A few times a year now I have short portrait sessions of about an hour with Kikugawa Tayū in Shimabara, and since these meetings are so brief, I approach them in a much different way than the longer and more formal sessions we have that last anywhere from 8 – 10 hours for me, including setting up and taking down sets.
I view these briefer encounters as a time to play photographically, to experiment and try different things.
I arrive in Shimabara 1-2 hours before I’m supposed to meet Kikugawa-san, and I usually have a plan. On the day this portrait was taken a few months ago, I didn’t have a plan. I didn’t really need one.
I had basically two options: to photograph Kikugawa on the streets of Shimabara or inside Kushigiku, the home of her okasan, the former Takasago Tayū. I have done both before, and I knew only that I didn’t want to repeat myself.
As I walked around Shimabara, I wasn’t getting very excited about photographing Kikugawa outside. As I have written about previously in the post “Tayū in Shimabara Today,” Shimabara has lost a good deal of its former luster, and there just aren’t many backgrounds I like in the area. The ones I do like I have already photographed, so there was no need to go back to them again.
It was also getting close to 1:00 p.m., and the sun almost directly overhead was bright and harsh on this cloudless day. I decided I would photograph Kikugawa-san inside, but I wasn’t sure exactly what I would do. I had one camera, one lens, one light, and one stand. That’s all.
There are some interesting bamboo screens in Kushigiku, so I figured I’d play with them somehow.
A little before one o’clock, I made my way to Kushigiku and was surprised to find the door open. I announced myself and Kikugawa-san came right out to greet me. We are in our third year of working together, so we know each other pretty well now.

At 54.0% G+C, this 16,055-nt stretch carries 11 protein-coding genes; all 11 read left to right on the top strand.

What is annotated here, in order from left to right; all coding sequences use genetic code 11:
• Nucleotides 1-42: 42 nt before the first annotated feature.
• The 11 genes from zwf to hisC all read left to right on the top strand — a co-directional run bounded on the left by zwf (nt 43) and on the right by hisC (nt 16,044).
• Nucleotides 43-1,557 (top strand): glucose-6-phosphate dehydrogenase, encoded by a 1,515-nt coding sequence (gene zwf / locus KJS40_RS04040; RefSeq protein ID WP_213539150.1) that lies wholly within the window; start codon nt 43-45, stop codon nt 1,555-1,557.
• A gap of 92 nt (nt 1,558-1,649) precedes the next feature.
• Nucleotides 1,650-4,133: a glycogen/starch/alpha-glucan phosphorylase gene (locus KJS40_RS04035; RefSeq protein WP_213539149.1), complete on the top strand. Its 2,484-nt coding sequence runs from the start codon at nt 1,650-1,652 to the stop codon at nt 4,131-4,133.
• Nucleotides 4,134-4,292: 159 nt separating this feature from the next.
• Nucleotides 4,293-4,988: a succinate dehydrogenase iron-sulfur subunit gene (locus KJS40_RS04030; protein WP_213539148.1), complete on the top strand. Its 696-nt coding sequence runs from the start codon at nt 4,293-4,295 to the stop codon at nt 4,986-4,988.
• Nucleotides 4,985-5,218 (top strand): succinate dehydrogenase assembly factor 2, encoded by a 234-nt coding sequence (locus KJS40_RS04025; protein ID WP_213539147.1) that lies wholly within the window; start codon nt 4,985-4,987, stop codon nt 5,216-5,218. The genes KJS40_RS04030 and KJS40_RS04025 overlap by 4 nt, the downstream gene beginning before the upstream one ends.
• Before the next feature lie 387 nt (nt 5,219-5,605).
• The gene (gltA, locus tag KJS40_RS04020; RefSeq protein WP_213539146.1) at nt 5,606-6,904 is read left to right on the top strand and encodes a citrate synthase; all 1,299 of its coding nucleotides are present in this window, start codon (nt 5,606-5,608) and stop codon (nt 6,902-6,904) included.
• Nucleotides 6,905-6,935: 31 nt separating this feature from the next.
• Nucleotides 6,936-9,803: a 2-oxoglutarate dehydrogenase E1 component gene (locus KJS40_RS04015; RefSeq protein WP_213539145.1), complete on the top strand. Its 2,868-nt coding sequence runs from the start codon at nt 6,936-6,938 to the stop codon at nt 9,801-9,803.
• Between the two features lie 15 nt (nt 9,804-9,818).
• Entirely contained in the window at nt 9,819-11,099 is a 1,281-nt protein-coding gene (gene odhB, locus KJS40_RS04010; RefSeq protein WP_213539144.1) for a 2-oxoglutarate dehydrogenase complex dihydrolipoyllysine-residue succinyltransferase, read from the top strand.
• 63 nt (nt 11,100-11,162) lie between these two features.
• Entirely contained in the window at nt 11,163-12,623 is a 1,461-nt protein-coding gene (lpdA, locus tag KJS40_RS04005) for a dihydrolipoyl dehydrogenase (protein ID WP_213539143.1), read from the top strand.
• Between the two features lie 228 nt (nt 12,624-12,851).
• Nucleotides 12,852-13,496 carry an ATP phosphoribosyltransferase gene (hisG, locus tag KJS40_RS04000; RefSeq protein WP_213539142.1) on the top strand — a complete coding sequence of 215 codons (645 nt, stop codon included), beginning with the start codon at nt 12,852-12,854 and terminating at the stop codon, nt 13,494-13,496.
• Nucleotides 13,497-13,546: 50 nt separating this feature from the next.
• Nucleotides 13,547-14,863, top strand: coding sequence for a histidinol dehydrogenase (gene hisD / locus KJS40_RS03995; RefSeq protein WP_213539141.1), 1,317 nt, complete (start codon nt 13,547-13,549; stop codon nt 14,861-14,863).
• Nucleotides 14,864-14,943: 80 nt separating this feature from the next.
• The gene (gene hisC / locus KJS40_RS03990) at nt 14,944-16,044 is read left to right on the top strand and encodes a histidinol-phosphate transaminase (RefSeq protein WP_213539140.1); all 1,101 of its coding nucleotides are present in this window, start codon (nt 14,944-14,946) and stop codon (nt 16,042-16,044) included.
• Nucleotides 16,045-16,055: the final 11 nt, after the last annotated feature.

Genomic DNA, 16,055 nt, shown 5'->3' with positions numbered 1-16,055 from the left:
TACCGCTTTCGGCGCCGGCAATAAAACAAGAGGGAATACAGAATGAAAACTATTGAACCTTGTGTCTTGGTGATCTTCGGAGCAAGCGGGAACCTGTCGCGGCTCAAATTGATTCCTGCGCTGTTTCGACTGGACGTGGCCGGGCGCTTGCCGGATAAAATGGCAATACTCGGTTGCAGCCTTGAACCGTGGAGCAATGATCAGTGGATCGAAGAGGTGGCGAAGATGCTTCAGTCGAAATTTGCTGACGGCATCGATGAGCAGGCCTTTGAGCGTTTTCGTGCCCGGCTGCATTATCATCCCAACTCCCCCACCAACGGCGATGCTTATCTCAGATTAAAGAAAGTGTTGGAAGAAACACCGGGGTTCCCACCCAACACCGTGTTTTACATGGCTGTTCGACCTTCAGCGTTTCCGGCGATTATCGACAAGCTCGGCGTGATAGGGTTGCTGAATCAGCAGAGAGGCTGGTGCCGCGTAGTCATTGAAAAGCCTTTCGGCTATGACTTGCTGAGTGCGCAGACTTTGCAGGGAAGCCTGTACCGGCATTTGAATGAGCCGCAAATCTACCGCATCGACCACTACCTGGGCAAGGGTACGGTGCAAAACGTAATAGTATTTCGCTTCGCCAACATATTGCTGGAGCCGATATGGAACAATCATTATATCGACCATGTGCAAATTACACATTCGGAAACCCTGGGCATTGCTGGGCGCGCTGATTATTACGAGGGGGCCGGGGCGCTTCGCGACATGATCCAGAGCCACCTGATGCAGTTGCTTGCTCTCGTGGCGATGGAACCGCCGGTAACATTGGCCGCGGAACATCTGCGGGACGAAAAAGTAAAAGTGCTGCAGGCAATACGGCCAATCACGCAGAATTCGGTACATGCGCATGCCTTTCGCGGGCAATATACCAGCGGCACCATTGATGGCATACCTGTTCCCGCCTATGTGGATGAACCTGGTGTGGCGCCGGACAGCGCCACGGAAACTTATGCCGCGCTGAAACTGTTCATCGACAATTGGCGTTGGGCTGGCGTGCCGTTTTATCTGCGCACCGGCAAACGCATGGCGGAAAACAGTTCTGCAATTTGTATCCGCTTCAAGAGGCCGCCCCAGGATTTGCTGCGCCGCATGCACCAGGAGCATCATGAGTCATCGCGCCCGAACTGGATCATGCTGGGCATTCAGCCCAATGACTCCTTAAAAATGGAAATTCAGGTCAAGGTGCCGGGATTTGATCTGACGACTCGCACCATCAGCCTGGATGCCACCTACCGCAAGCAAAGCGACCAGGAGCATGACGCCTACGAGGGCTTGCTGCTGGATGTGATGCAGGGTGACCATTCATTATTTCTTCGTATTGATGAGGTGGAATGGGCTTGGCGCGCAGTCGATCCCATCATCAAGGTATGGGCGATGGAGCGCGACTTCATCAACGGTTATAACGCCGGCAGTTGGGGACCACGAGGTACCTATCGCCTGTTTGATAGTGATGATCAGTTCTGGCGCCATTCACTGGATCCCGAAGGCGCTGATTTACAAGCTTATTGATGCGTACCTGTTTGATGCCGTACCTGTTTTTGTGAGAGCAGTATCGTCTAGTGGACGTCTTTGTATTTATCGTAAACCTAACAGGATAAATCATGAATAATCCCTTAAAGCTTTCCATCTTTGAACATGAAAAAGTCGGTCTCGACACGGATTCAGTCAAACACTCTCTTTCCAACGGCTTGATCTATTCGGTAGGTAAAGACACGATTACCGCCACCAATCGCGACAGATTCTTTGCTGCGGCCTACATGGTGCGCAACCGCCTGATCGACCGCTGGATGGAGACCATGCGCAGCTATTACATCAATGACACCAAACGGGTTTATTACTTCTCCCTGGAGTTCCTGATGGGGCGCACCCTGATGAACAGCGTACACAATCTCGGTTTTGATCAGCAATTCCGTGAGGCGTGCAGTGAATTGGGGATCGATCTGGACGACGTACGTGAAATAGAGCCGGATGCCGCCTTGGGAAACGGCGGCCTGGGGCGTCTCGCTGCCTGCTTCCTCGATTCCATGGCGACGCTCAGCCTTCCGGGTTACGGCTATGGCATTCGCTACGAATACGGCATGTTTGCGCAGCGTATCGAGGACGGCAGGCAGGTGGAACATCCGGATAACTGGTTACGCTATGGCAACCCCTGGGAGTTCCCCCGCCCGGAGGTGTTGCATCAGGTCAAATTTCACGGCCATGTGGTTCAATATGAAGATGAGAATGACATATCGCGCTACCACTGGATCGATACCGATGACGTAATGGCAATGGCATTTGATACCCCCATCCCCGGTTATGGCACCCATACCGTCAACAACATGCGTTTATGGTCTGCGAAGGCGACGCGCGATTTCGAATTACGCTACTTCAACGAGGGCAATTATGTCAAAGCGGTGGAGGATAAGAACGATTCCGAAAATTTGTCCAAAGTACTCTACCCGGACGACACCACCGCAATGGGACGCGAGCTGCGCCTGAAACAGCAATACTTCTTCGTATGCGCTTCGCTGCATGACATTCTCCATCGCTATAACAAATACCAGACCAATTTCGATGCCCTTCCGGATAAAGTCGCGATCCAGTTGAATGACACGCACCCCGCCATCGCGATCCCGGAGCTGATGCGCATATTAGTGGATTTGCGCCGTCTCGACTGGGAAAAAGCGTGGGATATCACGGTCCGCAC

We climbed the very narrow and steep staircase to the second floor, and we entered the main room. The first thing I noticed was a bright patch of sunlight on the sliding doors facing the entrance.
I had never seen it so bright in the room before, but I was usually there later in the afternoon. I decided I would make some natural light portraits of Kikugawa-san before I set up my light.
The window the light was coming from was covered with shoji, but it was also partially blocked by a 100-year old kimono hanging on a kimono stand. I was obviously reluctant to move the kimono, so I decided to just work around it.
I guess I photographed Kikugawa-san for about 10 minutes or so, and I liked the results. It was time to move on, or so I thought.
I started to set up my one light, and I even made a few test shots of Kikugawa-san. Then a little voice whispered to me, “Go back to the window. The light’s much nicer and you haven’t worked it enough yet.”
I moved my light to the side and told Kikugawa that I’d like to go back to the window. “Can we move the kimono?” I asked her. She said we could and helped me slide it very gently out of the way.
We had much more room to maneuver, and Kikugawa-san could get much closer to the window.
And for the rest of the time, we just played. I’d move Kikugawa-san closer or farther away from the window, or turn her face toward or away from the light. I’d also move myself closer or farther from Kikugawa, getting close-ups and full-length images. I’d make a portrait and see what I had.
Along the way, we’d chat in between photos or just be silent. It was all very relaxed and easy. I wish it were always that way!
Before I knew it, our time was up. As I walked back to the train station, I was stunned to see that it wasn’t even three o’clock in the afternoon yet. I had accomplished a lot and the day was still mostly ahead of me.
It is only a 7 or 8-minute train ride to Shimabara, so I can make it from my apartment to Kushigiku in about 30 minutes if I time it right.
The journey always seems much longer, though, because I feel I’m moving through time, space, and different worlds as I make the trip.
And when I get home, I always long to return.